Star Trek: Prodigy getting canceled will never be a good thing.
Star Trek: Prodigy was a hit show, and did very well. So well that it re-launched the Star Trek toy line with Playmates. The interest was high for the animated brand and it really brought the iconic Star Trek brand to kids. It was a show that Gene Roddenberry may have loved, as it captured the essence of the series, and did so in a way that allowed kids to enjoy it.
But due to Paramount+’s financial issues, which is a broader, industry issue, Prodigy was canceled alongside a bunch of other shows. While most of the shows were axed early, Prodigy was canceled during mid-production of season two. A rare move within the industry.
The cancelation hurt the Star Trek brand. Now we know that shows with a big fanbase aren’t safe. We also know now that just getting a green light for a new season doesn’t mean anything. Beginning production doesn’t mean you’re safe. We now know that if you’re in the middle of filming, you’re still not safe.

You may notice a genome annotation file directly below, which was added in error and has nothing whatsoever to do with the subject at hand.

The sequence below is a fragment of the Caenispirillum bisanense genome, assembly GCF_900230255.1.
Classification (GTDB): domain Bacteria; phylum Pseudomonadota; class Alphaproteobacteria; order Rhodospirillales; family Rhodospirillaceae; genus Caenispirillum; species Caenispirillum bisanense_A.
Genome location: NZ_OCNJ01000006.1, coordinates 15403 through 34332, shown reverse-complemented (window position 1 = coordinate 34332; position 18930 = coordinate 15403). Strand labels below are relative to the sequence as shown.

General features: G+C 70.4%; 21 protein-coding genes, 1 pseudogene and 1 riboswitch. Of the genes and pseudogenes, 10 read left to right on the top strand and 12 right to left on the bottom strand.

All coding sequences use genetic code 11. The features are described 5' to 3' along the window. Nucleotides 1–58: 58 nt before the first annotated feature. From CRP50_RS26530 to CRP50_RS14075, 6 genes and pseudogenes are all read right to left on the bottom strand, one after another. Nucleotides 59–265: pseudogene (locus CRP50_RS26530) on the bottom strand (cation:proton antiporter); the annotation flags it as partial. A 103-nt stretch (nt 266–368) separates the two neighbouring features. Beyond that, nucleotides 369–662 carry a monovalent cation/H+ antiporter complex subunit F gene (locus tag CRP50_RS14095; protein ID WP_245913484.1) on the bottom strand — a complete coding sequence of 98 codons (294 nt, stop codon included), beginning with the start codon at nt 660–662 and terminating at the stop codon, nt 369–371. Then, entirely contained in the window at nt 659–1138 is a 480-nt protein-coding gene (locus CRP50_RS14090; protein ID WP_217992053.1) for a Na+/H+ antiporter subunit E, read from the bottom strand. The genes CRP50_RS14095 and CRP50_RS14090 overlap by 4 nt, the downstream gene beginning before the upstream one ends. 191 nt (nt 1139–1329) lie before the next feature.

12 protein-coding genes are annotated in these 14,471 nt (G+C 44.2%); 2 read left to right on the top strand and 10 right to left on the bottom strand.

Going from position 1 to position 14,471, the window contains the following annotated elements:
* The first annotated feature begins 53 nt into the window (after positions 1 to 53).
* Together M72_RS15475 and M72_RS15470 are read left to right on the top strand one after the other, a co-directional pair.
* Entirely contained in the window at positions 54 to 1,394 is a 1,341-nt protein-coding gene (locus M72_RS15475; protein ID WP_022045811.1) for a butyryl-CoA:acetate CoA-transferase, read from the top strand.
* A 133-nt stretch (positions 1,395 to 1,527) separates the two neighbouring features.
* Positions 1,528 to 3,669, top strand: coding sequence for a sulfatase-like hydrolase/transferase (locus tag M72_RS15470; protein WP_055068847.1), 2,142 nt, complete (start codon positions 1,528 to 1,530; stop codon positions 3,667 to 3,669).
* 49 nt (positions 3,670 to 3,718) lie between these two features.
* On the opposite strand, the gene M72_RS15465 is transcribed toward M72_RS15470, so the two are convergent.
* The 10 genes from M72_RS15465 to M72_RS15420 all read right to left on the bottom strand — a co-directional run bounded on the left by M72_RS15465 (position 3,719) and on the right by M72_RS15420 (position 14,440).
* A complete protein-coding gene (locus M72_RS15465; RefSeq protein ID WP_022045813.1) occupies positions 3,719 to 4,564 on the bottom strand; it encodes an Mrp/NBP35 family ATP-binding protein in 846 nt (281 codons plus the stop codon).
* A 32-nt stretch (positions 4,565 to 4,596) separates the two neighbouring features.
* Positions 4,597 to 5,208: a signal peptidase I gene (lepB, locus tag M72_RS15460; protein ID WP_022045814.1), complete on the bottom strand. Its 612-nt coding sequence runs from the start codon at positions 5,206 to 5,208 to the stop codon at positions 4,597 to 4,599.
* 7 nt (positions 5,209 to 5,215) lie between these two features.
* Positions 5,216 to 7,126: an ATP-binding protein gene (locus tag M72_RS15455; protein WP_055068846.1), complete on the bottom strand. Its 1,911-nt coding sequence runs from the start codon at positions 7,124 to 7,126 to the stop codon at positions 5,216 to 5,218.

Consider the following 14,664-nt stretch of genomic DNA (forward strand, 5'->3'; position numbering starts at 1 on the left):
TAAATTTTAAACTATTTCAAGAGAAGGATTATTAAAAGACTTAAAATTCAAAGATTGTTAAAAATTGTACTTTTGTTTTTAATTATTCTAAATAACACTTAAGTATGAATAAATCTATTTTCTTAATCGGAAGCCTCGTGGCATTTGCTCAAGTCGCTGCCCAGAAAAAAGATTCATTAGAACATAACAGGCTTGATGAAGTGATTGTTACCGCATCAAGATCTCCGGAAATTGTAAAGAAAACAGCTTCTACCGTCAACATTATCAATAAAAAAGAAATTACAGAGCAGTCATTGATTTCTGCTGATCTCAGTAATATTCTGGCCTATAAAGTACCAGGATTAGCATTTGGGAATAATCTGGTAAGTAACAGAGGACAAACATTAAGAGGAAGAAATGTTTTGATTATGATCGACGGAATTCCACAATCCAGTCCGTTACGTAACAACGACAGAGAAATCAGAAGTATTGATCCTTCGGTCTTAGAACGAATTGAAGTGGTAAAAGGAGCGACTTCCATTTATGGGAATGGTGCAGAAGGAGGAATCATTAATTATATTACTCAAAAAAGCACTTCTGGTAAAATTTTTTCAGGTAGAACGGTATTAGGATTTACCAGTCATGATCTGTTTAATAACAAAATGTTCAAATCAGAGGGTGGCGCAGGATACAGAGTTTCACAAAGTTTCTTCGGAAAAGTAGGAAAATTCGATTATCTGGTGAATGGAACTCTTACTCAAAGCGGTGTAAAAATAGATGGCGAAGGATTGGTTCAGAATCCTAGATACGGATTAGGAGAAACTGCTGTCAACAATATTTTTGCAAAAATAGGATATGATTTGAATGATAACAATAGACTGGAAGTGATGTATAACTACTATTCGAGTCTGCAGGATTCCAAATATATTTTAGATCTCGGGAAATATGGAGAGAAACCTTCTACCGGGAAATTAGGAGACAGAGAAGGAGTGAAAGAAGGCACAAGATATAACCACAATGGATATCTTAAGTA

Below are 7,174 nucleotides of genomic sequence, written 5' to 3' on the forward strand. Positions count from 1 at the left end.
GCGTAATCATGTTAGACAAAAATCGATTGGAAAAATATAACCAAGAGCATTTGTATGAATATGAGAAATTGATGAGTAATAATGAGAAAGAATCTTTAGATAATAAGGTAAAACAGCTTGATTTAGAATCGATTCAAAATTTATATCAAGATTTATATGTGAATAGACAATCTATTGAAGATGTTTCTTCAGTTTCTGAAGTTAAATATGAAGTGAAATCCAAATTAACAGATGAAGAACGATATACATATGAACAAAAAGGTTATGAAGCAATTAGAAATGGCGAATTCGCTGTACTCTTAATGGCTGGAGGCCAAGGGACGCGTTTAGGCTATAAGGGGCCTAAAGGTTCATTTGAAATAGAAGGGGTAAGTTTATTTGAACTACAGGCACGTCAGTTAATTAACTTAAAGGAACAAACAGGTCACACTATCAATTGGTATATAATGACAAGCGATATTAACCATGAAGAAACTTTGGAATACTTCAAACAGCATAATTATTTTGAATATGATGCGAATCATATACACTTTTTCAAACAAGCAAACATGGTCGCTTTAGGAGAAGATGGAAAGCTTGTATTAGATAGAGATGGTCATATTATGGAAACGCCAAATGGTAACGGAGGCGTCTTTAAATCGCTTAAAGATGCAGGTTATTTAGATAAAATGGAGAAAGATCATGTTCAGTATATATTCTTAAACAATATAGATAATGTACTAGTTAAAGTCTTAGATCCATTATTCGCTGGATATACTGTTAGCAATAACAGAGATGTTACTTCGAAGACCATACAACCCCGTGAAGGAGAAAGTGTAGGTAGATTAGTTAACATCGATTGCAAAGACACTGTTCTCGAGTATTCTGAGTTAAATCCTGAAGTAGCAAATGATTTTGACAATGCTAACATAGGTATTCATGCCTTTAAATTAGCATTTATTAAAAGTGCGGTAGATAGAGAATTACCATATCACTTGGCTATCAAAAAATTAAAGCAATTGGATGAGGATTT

That’s some serious damage to the brand. So when Prodigy co-creator Dan Hageman said the cancellation could be a good thing, we’re not sure what he meant.
Speaking to Trekcore.com, Hageman brought up the brighter side of not having a home to broadcast on;
"DAN: Hope, right. And not just hope, but a thought that “This could be good! This could help the show!” You know, finding a new home could open up new opportunities to get people who aren’t usually watching Star Trek to see Prodigy. We want our show to find a wider audience —"
Star Trek: Prodigy may find a bigger audience but the brand has been damaged due to Paramount+’s cancelation of the show
There’s no way around it, the cancelation has damaged the security fans have about Trek. When you now know that your favorite show can be canceled mid-production on a new season, there’s no way you can really feel safe about the franchise’s future.
The security the fandom once had is gone, and it’s because of Prodigy’s cancellation. Any show could be cut down, especially after the writer and actors strike. More shows are likely to be axed due to those strikes, and coupled with the fact that no show, not even a popular Star Trek show is safe anymore after getting new episodes ordered, the future for the brand is relatively bleak.
Trek isn’t going anywhere anytime soon (we hope) but you’ll be lucky to see more than two or three shows active at once anymore. The time when you had Trek on nearly every week for 52 weeks is dead.